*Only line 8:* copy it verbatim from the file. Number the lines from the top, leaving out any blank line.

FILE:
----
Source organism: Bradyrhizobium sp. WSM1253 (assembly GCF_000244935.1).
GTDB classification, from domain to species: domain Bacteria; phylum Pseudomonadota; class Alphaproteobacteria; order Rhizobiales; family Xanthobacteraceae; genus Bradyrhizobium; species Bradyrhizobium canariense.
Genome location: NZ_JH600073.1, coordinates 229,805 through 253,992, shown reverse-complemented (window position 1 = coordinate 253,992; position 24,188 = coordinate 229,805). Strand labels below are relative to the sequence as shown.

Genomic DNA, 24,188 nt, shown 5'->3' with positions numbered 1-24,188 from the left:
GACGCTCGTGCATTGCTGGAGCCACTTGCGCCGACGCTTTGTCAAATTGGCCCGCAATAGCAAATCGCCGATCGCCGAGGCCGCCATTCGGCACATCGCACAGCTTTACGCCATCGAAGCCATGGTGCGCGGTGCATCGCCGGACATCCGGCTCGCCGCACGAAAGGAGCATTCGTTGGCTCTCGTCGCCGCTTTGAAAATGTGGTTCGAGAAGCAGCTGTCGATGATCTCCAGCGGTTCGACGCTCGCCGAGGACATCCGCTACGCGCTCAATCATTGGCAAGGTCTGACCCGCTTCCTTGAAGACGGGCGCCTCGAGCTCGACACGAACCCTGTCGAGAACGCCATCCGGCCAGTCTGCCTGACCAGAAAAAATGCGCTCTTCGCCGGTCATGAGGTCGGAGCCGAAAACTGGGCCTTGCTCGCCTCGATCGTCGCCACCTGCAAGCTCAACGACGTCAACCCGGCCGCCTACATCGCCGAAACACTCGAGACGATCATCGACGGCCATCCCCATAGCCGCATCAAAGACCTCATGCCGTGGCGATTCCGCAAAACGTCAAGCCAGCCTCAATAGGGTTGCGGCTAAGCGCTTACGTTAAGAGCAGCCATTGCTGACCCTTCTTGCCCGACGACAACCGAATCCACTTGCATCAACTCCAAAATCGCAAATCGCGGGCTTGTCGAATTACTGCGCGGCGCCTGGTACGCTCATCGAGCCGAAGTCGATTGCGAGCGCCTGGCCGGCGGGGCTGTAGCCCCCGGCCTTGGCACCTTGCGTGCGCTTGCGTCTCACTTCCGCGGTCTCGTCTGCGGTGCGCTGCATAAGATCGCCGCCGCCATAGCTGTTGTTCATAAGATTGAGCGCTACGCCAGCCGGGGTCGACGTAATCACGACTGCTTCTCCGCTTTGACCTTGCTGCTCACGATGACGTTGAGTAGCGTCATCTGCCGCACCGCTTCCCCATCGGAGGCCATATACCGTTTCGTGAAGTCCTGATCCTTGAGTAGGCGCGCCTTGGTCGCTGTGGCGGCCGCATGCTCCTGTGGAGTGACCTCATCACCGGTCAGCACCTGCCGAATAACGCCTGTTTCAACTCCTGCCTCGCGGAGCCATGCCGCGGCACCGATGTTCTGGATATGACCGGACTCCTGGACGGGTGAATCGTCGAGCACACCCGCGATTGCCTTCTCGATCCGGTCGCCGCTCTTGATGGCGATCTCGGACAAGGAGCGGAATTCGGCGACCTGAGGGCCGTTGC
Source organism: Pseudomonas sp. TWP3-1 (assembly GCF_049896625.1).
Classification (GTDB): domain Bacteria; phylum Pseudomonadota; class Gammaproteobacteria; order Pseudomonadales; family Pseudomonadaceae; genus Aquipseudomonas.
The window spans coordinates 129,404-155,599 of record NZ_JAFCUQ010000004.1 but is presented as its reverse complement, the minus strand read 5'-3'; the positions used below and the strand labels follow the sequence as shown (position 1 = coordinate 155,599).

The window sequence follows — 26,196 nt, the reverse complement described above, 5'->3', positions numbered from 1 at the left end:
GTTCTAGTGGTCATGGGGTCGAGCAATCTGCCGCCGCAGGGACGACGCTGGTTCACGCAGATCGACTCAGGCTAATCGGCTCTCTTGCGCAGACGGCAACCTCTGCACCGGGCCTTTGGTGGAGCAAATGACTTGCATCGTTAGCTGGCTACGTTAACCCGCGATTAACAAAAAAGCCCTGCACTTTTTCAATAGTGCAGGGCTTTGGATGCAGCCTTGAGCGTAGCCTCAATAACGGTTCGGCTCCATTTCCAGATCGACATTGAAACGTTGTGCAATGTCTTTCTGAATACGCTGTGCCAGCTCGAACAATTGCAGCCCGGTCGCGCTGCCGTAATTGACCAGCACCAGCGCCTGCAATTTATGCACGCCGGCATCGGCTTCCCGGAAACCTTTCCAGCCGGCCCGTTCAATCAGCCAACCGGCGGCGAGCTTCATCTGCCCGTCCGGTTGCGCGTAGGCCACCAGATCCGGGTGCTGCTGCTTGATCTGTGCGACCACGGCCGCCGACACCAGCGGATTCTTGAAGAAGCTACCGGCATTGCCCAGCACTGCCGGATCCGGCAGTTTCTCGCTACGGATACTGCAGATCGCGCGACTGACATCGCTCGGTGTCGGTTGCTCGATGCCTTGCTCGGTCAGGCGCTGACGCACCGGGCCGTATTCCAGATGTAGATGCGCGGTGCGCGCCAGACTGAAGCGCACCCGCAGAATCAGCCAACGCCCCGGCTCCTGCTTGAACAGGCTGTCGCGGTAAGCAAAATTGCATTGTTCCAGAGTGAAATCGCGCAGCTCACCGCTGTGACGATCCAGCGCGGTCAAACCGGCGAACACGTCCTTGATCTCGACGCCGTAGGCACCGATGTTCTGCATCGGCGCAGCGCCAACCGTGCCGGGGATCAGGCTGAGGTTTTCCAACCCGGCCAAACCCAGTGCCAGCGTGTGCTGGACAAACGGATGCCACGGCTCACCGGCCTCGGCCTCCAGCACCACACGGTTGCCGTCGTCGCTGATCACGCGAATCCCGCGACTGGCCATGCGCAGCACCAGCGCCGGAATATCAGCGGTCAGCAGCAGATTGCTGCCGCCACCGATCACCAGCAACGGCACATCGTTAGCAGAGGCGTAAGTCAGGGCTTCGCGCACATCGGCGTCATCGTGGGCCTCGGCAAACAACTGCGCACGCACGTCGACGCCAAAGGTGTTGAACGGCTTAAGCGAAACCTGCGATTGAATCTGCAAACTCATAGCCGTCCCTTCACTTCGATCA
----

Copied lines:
The window spans coordinates 129,404-155,599 of record NZ_JAFCUQ010000004.1 but is presented as its reverse complement, the minus strand read 5'-3'; the positions used below and the strand labels follow the sequence as shown (position 1 = coordinate 155,599).